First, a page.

Senators are billing the new Senate gun control legislation as a bipartisan breakthrough that will make Americans safer. “Our legislation will save lives and will not infringe on any law-abiding American’s Second Amendment rights,” claim Sens. Chris Murphy, D-Conn., John Cornyn, R-Texas, Kyrsten Sinema, D-Ariz., and Thom Tillis, R-N.C. But the bill will do nothing to prevent the mass public shootings, which the senators claim motivated their action, and will likely increase suicides. It is a mess.
The Republican senators caved in the negotiations. Take red flag laws. Republicans such as Cornyn promised to oppose federal funding of state red flag laws “unless their red flag law contains a full set of due process and Bill of Rights protections in the Constitution.” But the Senate bill only requires a hearing in which you have the right to know the opposing evidence and can confront adverse witnesses after your guns are already taken away.
These laws are virtually always used to prevent suicide. Yet when people pose a clear danger to themselves or to others, they should be confined to a mental health facility. If someone is really suicidal, simply taking away his gun won’t solve the problem anyway. There are too many ways for people to kill themselves.
If anything, “red flag” laws harm people who need genuine help. Absent such laws, a person contemplating suicide might speak to a friend or family member and be dissuaded from that tragic course of action. With these laws in place, individuals may fear that confiding in someone will result in a report to the authorities, possibly leading to the loss of their ability to defend themselves or their loved ones. Indeed, my research with Professor Carl Moody at the College of William and Mary found these laws slightly increase suicide rates.
More funding for mental health is fine, but don’t expect it to stop mass public shootings. Over half of those committing mass public shootings in the last 25 years saw mental health care professionals before their attack. Yet in not one single case were these mental health professionals able to identify these murderers as a danger to themselves or others.
For example, the Buffalo mass murderer underwent a mental health evaluation last year after threatening to shoot up a school and then kill himself, but he was released when he told the mental health professionals he was merely joking. So unless someone is stupid and says he is serious about committing a threatened crime, it is possible to evade detection by mental health professionals.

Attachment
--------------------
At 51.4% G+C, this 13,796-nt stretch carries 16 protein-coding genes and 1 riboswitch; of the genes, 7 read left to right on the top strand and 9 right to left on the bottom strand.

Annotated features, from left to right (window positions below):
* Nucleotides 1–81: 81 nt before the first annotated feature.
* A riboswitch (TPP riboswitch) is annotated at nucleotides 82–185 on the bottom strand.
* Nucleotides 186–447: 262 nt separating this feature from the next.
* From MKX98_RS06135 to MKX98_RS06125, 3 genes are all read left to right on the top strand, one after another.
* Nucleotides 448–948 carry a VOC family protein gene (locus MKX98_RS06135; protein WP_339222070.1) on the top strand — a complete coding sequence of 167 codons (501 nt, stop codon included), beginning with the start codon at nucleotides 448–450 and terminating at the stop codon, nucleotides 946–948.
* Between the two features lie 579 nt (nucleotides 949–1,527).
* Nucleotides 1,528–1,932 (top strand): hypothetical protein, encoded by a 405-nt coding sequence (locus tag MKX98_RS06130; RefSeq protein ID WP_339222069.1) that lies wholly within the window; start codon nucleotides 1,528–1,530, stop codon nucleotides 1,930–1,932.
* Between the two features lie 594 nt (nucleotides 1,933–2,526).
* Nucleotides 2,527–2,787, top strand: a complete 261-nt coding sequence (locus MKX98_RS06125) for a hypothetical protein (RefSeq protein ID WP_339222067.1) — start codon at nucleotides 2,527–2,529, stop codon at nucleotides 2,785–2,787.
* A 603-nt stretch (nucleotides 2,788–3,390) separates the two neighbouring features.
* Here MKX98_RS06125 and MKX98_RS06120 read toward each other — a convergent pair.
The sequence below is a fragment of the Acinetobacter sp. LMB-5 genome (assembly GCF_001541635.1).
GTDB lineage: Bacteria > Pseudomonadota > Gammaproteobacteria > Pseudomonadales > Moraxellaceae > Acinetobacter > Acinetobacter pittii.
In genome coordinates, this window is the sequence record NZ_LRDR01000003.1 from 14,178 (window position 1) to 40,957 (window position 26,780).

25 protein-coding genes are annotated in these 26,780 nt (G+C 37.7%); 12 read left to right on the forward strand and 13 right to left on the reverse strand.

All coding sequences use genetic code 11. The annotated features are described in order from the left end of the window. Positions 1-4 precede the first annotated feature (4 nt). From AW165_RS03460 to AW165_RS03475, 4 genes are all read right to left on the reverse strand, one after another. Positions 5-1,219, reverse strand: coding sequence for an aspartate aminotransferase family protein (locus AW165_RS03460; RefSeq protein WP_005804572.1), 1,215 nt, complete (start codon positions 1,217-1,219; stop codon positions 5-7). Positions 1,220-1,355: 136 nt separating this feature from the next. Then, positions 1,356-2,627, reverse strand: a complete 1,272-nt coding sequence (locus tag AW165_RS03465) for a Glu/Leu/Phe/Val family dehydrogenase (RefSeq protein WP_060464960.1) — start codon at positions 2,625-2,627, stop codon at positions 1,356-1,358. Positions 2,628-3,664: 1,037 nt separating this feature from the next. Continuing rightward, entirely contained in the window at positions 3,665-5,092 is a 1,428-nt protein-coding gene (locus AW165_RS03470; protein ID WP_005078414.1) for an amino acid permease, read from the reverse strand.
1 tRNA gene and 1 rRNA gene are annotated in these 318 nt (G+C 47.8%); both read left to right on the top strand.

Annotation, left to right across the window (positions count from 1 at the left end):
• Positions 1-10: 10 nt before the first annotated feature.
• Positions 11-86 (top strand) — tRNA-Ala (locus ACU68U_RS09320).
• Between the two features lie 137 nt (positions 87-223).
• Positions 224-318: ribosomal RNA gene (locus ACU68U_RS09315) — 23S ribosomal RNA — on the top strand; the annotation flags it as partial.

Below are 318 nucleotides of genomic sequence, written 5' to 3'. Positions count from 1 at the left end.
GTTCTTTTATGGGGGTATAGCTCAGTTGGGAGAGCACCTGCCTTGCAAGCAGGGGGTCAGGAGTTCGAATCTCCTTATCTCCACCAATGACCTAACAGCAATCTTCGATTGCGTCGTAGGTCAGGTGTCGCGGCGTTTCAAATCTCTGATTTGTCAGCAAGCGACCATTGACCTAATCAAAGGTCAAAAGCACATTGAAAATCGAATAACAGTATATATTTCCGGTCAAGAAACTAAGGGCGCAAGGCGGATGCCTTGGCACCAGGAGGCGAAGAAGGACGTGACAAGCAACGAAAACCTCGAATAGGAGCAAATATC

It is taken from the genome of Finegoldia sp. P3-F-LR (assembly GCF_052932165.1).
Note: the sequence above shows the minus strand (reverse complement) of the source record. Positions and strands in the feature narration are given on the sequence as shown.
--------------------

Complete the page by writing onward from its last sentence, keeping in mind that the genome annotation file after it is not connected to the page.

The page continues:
So what do you do if you can’t identify who these mass murderers are in advance? Completely ignored in the bill is any discussion of gun-free zones. While 30 percent of the schools in Texas have armed teachers and staff, the Robb Elementary School in Uvalde, Texas banned guns. The Tulsa, Oklahoma hospital shooting was another gun-free zone. The Buffalo shooting wrote in his manifesto: “Areas where” carrying with a concealed weapon “are outlawed or prohibited may be good areas of attack.”
Nor are those cases unique. Ninety-six percent of all the mass public shootings occur in places where guns are banned. These murderers might be crazy, but they aren’t stupid. They know that the more people they kill, the more media attention they can get, and if they go to a place where people can’t defend themselves, they can kill more people.
Some people mistakenly think that if you ban guns from areas, you make them safer. But gun-free zones serve as magnets for attacks. The murderers depend on the victims being defenseless.
The National Rifle Association has “a membership and a business model that will not allow them to support any legislation,” Cornyn claimed. “And so I understand where they’re coming from, but I think most people will not allow any outside group to veto good public policy.”
It is well past time that we address these mass public shootings. But, unfortunately, too many Republicans are more concerned about “doing something” than fighting to do something that makes things better. Let’s come up with proposals that matter, starting with eliminating “gun-free zones.”John R. Lott, Jr. is the president of the Crime Prevention Research Center.